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The Catalan Numbers express the number of ways you can divide a polygon with N sides into triangles, using nonintersecting diagonals.
no. of polygon sides 3
4
5
6
7
8
9
no. of ways to divide 1
2
5
14
42
132
429
These numbers are today called the Catalan numbers after the Belgian Eugène Charles Catalan, who however was not the first to solve the problem, since Segner had solved it in the 18th century and Euler and Binet also worked on simplifying the solution.
Seth Johnson writes that in 1838, Catalan "solved the problem of how many ways one can parenthesize a chain of N+1 letters using N pairs of parentheses such that there are either two letters, a parenthesized expression and a letter, or two parenthesized expressions within each pair of parentheses. The answer for any positive number N is the Nth Catalan Number."
The Catalan Numbers can be computed using this formula:
and there are at least two ways they can be found in Pascal's triangle, one in the middle column going down the center, subtracting the element immediately adjacent (see numbers in red), and another one row above, taking the Nth term over and subtracting the term immediately to the right (numbers in green).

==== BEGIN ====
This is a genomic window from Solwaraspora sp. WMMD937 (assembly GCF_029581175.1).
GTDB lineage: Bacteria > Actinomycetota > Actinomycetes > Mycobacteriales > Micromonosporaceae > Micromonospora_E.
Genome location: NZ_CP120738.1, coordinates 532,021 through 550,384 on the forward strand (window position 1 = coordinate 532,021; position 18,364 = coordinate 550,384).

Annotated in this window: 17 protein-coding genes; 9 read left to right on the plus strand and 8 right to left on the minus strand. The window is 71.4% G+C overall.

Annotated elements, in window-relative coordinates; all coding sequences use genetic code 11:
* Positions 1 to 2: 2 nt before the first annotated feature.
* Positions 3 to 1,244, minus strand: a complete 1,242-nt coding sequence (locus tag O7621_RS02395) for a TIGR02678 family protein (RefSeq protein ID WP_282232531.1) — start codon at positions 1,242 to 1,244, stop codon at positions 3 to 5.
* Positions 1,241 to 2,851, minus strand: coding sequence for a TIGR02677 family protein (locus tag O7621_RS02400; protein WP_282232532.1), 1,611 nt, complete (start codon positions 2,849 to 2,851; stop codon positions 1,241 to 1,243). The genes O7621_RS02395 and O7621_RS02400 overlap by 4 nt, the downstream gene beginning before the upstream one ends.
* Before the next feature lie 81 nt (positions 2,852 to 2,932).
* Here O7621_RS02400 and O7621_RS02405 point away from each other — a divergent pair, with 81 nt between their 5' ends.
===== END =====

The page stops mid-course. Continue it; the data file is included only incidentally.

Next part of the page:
1 















1 

1 













1 

2 
 
1 











1 

3 

3 
 
1 









1 

4 

6 
 
4 

1 







1 

5 

10 

10 
 
5 

1 





1 

6 

15 

20 
 
15 

6 

1 



1 

7 

21 

35 

35 
 
21 

7 

1 

1 

8 

28 

56 

70 
 
56 

28 

8 

1 





... 

126 

126 
 
84 
... 









... 
210 

252 
 
210 

... 









... 

462 

462 
 
330 
... 









... 
792 

924 
 
792 

... 




References
 Robert Dickau: Catalan Numbers
 Brian Hayes: A Question of Numbers
 Seth Johnson: The Catalan Numbers in Pascal's Triangle
 Kevin Brown: The Meanings of Catalan Numbers
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